Like many investors, I follow other professional investors through their quarterly letters and public writing. I am sometimes bemused when I read about their investment process, extolling their deep due diligence, focus on cash flow, and companies with incremental investment opportunities. Or something like that. Then I look at their holdings and see a bunch of cash-burning growth stocks, busted SPACs, and what looks like a hodgepodge of random companies. My smug attitude doesn’t last long - as soon as I look at my portfolio, I see a bunch of cash-burning growth stocks, busted SPACs, and a hodgepodge of random companies. I realize that I know almost nothing about where other investors’ cost basis is on their holdings and what the variant perception might be that led them to make an investment that, on the surface, seems not to align with their stated criteria. In fact, a few of my own investments have come from trying to understand why someone may have made an investment that seems contrary to their strategy. Once I dig in and try to understand the reasoning, I learn something that may not be obvious at first glance.
In the simplest terms, what I am trying to do is find investments that fit a few broad criteria:
Good Business Economics: companies exhibiting high returns on capital. Particularly high returns on incremental capital that can be invested in the future.
Good Management: honest, ethical, and capable management to lead the company. Preferable with significant stock ownership to ensure alignment with me, the passive shareholder.
Good Price: a valuation that is sensible based on current or future business earning capacity.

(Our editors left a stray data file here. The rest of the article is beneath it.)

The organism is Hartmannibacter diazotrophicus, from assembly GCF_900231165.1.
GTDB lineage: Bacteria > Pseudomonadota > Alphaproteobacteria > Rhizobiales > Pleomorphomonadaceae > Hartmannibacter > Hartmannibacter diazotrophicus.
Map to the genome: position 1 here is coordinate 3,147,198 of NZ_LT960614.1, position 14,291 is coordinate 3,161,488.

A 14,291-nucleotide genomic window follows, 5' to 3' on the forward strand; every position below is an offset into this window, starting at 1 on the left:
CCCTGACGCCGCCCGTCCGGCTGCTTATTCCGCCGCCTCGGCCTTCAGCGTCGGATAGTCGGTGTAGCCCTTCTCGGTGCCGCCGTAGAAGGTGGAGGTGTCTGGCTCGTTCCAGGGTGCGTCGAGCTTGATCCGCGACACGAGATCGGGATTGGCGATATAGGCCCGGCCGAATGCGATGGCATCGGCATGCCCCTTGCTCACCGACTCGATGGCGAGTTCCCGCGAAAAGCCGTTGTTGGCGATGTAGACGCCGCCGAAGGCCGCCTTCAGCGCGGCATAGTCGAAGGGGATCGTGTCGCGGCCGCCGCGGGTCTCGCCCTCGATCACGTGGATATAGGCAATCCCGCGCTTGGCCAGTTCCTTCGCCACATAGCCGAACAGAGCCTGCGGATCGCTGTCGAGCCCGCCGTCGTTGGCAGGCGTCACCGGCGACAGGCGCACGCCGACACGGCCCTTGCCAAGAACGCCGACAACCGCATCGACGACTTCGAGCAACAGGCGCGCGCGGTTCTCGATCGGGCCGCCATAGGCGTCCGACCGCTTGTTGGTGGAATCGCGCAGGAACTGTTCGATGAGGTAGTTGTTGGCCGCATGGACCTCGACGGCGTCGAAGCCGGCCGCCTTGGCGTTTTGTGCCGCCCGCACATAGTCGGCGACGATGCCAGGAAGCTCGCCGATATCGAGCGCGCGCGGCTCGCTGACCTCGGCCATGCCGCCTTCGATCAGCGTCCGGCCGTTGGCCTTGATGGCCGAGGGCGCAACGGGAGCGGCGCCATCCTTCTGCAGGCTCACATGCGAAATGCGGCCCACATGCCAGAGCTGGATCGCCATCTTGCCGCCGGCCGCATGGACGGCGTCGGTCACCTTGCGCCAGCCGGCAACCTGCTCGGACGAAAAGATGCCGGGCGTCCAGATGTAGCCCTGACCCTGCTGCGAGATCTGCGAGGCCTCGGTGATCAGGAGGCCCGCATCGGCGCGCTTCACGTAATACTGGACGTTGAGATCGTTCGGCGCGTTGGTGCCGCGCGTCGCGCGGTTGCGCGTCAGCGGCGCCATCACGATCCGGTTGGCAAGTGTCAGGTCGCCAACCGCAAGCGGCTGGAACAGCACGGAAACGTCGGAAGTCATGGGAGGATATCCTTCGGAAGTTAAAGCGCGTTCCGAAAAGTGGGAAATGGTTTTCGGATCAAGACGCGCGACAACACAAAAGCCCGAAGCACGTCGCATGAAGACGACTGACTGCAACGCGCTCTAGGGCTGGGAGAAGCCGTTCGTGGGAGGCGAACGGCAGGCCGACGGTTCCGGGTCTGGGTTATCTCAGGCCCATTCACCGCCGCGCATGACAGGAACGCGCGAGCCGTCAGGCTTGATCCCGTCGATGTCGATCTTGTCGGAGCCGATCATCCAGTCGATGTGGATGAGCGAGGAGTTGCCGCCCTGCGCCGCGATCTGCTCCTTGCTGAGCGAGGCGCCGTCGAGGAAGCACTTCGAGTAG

That’s it, really. Everyone probably likes to put their own spin on the categories above. Some lean growthier, some more cash-flow based, but most long-term investors are looking for shades of the same thing. And it seems so simple. But my experience is that finding an investment that hits all three just right - and is in your wheelhouse - is exceedingly rare. One of my investing Yodas - Ian Cassel, tweeted the following:
The longer I invest the more I realize you get 1-2 really great opportunities every few years. The rest of the time is spent wondering if you will ever get another great opportunity again and convincing yourself to own mediocre opportunities while you wait.
Finding the correct investments requires time, turning over a lot of rocks, and saying “no” quite often. And that’s OK. That’s the gig. But sometimes, in the course of looking for great investments, you find something… else. One of the most common opportunities that I stumble upon are special situations. I used to spend a lot of time specifically looking for special situations. And I think it’s a real skill to focus on that area, and you can add tremendous value. But it was not a full-time endeavor for me. I still find compelling ideas during my regular research process. Assuming that is a good use of cash that would otherwise be idle, I will include it in the portfolio.
Additionally, although the basic investment criteria are easy to understand, there may be times when you want to violate them. Maybe you are an expert in a particular industry, and you find a company with a compelling idea that is pre-revenue. So you buy a little and add as it proves out the product. Or a compelling company with new management, but they are unproven and don’t own much stock yet. I think the times you thoughtfully deviate from your core criteria are as important as blindly following them just for consistency.
What you get in your research may not always be what you are looking for. But it may be profitable. And before you know it, you too will have your own hodgepodge of random companies.
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There is definitely an art to investing and this is where it shows up.
People mainly discuss the logic and not the art.